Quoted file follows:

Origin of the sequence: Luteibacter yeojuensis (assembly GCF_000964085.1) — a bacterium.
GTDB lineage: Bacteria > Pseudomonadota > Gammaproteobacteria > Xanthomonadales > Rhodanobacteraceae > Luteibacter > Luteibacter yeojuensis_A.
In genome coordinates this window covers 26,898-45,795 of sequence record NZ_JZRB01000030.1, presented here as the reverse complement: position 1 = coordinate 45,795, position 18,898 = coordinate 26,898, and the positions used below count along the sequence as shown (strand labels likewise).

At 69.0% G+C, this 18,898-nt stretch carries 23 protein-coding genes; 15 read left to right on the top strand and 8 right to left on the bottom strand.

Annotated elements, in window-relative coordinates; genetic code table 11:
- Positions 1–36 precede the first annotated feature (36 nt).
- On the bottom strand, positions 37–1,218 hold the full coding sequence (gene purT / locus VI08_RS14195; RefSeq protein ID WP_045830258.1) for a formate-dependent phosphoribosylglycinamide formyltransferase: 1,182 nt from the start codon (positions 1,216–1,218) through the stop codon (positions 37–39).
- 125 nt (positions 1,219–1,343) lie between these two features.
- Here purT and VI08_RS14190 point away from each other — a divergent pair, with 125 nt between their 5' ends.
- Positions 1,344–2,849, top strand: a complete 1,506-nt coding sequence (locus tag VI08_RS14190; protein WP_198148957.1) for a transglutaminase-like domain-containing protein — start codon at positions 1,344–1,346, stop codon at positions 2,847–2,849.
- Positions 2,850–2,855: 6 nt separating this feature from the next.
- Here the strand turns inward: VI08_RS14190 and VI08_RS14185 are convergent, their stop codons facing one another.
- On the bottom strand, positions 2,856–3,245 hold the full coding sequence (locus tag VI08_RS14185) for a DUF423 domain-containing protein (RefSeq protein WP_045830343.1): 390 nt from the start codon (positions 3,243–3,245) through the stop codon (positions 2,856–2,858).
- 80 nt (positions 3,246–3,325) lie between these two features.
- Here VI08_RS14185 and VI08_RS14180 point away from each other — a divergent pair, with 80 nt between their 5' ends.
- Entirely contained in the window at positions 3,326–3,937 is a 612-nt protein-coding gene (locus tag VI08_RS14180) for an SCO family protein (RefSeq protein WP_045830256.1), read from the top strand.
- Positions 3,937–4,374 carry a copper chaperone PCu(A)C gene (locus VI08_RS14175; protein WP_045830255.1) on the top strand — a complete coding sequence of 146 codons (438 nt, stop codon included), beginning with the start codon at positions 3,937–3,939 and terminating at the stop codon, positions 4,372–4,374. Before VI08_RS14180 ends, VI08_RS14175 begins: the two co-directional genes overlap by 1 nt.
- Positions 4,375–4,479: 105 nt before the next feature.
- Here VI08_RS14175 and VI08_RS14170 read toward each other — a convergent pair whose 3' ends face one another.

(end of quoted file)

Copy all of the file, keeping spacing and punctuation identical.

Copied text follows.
Origin of the sequence: Luteibacter yeojuensis (assembly GCF_000964085.1) — a bacterium.
GTDB lineage: Bacteria > Pseudomonadota > Gammaproteobacteria > Xanthomonadales > Rhodanobacteraceae > Luteibacter > Luteibacter yeojuensis_A.
In genome coordinates this window covers 26,898-45,795 of sequence record NZ_JZRB01000030.1, presented here as the reverse complement: position 1 = coordinate 45,795, position 18,898 = coordinate 26,898, and the positions used below count along the sequence as shown (strand labels likewise).

At 69.0% G+C, this 18,898-nt stretch carries 23 protein-coding genes; 15 read left to right on the top strand and 8 right to left on the bottom strand.

Annotated elements, in window-relative coordinates; genetic code table 11:
- Positions 1–36 precede the first annotated feature (36 nt).
- On the bottom strand, positions 37–1,218 hold the full coding sequence (gene purT / locus VI08_RS14195; RefSeq protein ID WP_045830258.1) for a formate-dependent phosphoribosylglycinamide formyltransferase: 1,182 nt from the start codon (positions 1,216–1,218) through the stop codon (positions 37–39).
- 125 nt (positions 1,219–1,343) lie between these two features.
- Here purT and VI08_RS14190 point away from each other — a divergent pair, with 125 nt between their 5' ends.
- Positions 1,344–2,849, top strand: a complete 1,506-nt coding sequence (locus tag VI08_RS14190; protein WP_198148957.1) for a transglutaminase-like domain-containing protein — start codon at positions 1,344–1,346, stop codon at positions 2,847–2,849.
- Positions 2,850–2,855: 6 nt separating this feature from the next.
- Here the strand turns inward: VI08_RS14190 and VI08_RS14185 are convergent, their stop codons facing one another.
- On the bottom strand, positions 2,856–3,245 hold the full coding sequence (locus tag VI08_RS14185) for a DUF423 domain-containing protein (RefSeq protein WP_045830343.1): 390 nt from the start codon (positions 3,243–3,245) through the stop codon (positions 2,856–2,858).
- 80 nt (positions 3,246–3,325) lie between these two features.
- Here VI08_RS14185 and VI08_RS14180 point away from each other — a divergent pair, with 80 nt between their 5' ends.
- Entirely contained in the window at positions 3,326–3,937 is a 612-nt protein-coding gene (locus tag VI08_RS14180) for an SCO family protein (RefSeq protein WP_045830256.1), read from the top strand.
- Positions 3,937–4,374 carry a copper chaperone PCu(A)C gene (locus VI08_RS14175; protein WP_045830255.1) on the top strand — a complete coding sequence of 146 codons (438 nt, stop codon included), beginning with the start codon at positions 3,937–3,939 and terminating at the stop codon, positions 4,372–4,374. Before VI08_RS14180 ends, VI08_RS14175 begins: the two co-directional genes overlap by 1 nt.
- Positions 4,375–4,479: 105 nt before the next feature.
- Here VI08_RS14175 and VI08_RS14170 read toward each other — a convergent pair whose 3' ends face one another.